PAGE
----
long as the needs of the tenants are being met often enough. In the
case where centralization and cabalism leads to paralysis of natural
growth and species development, certain changes are in order.

3. On the continued rhizomatic development of microformats

A rhizome is a type of root-based plant that sends out lateral roots
to create offshoot new instantiations of itself. Strawberries are
rhizomatic as is ginger [1]. What's important about a rhizome  is that
it's growth path is predicated on similar and equal offshoots being
cultivated in environments in which the original may not have been
borne. As such, the offshoot is better healed to deal with the foreign
environment than if the original had simply been cloned or if it had
tried to impose itself on a foreign or hostile soil.

What does this have to do with this community? Well, for one thing,
the cabal-like institution of the microformats community leadership is
powerful because we give it its power. And I trust it to look out for
our best interests; at the same time, I think that there are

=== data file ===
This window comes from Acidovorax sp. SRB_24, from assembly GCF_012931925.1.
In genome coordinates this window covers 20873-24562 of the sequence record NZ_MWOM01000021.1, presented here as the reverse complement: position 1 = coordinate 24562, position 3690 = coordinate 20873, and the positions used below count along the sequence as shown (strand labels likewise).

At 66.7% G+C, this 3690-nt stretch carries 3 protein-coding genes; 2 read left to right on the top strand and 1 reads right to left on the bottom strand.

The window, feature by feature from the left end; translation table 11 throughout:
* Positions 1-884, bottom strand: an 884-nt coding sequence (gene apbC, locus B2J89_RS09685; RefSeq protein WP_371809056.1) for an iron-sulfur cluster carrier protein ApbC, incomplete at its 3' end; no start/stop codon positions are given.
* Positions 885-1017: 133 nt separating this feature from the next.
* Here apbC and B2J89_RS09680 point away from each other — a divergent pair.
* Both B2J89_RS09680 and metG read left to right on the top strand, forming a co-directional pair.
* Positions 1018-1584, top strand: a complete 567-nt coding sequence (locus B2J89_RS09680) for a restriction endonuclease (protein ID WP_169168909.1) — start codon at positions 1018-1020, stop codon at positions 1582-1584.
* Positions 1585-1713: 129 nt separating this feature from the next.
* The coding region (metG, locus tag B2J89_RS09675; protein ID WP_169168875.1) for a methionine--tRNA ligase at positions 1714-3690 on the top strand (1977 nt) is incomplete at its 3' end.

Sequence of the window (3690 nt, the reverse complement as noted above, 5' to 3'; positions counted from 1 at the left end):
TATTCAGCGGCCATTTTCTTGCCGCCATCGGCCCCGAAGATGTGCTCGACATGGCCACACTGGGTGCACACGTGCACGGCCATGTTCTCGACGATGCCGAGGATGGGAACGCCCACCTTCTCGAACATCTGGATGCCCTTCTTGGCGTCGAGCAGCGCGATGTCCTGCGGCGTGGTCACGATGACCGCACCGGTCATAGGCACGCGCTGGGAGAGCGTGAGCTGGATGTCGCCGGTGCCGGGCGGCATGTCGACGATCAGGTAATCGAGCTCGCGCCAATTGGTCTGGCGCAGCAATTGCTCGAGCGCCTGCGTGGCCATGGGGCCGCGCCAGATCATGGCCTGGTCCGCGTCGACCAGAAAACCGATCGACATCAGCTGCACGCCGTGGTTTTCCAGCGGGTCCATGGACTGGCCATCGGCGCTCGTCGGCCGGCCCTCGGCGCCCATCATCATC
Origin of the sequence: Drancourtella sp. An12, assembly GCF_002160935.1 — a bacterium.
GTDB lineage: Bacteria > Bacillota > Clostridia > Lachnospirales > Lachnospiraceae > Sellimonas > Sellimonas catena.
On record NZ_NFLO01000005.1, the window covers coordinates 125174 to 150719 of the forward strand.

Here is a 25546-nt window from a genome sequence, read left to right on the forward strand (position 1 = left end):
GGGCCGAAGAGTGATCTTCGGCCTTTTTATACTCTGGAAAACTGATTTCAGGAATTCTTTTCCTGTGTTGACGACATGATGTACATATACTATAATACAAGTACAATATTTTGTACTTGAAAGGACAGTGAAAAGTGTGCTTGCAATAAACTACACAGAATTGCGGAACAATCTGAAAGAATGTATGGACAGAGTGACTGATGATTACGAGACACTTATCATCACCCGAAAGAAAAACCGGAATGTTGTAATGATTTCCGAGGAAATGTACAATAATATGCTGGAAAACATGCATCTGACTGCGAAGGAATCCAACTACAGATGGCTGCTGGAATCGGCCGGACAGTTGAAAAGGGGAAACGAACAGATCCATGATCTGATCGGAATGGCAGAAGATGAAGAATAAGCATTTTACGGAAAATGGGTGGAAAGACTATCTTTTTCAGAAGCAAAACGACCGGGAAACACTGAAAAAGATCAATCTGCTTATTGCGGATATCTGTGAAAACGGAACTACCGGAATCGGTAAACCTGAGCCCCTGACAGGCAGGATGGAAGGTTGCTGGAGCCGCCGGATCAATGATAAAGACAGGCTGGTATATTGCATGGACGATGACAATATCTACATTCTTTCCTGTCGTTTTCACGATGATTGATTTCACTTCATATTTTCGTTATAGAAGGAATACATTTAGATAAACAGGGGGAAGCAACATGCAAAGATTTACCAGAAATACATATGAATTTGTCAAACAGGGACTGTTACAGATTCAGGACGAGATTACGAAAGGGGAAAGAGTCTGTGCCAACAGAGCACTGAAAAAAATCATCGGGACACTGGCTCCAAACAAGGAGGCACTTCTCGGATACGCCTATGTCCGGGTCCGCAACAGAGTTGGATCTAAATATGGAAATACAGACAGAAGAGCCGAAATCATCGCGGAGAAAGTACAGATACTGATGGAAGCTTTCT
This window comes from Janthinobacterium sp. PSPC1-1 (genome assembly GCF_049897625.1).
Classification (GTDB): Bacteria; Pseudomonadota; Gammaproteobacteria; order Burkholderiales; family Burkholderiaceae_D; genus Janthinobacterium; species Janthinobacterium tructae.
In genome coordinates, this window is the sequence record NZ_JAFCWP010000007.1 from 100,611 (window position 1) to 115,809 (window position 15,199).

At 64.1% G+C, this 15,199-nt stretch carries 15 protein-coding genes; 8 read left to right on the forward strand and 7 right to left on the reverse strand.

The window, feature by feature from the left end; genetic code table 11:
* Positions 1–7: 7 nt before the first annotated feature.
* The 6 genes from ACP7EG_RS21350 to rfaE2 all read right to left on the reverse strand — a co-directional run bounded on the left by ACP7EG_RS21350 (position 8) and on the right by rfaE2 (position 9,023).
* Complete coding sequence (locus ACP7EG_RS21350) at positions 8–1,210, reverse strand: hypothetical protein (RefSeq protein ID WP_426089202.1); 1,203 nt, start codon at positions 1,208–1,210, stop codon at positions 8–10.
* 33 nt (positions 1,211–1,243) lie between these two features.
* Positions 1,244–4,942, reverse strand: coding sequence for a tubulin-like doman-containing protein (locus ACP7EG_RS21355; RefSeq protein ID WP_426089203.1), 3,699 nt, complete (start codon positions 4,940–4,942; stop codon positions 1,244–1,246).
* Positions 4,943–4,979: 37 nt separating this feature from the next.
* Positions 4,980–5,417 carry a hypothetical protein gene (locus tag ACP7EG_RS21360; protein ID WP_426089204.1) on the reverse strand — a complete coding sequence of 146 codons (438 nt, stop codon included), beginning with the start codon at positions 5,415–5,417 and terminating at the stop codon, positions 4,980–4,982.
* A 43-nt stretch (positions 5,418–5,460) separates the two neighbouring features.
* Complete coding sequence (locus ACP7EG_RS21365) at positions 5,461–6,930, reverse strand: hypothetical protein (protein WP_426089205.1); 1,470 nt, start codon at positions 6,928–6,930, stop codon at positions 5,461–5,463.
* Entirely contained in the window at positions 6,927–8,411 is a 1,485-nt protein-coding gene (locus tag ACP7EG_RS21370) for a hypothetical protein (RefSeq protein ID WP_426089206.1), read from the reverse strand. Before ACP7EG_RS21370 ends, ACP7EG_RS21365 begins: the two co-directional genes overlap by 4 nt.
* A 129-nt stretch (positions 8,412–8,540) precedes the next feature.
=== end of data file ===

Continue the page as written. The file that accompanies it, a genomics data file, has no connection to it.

opportunities to both relieve some pent up pressure as well as
consider alternative models that would continue to effectively spread
microformats and the practices that this community espouses beyond our
areas of natural influence.

I think a salient example of this came recently when my partner, Tara
Hunt, was consider for deletion on Wikipedia (as I have been consider
before). Now, Wikipedians obviously have the interest of Wikipedia in
mind when they consider removing things from the index and they also,
one might surmise, have the readers in mind as well. However, in both
discussions over whether to remove Tara and myself from the index (and
this has been repeated for other people in the index as well) it was
the *individual bias of Wikipedia editors* that ruled out over the
unspoken interest of the minority communities that stood to benefit
from our inclusion (one person even suggested that I be kept in the
index since I was a "Notable programmer that assisted in creating a
few notable groups and browsers" [2] -- those who know me know that I
can't code for shyte -- and thus the reasoning for keeping would have
been arbitrary at best).

So, coming back to microformats, I think that it's time, as a matter
of governance and Darwinian evolution, that we actual begin thinking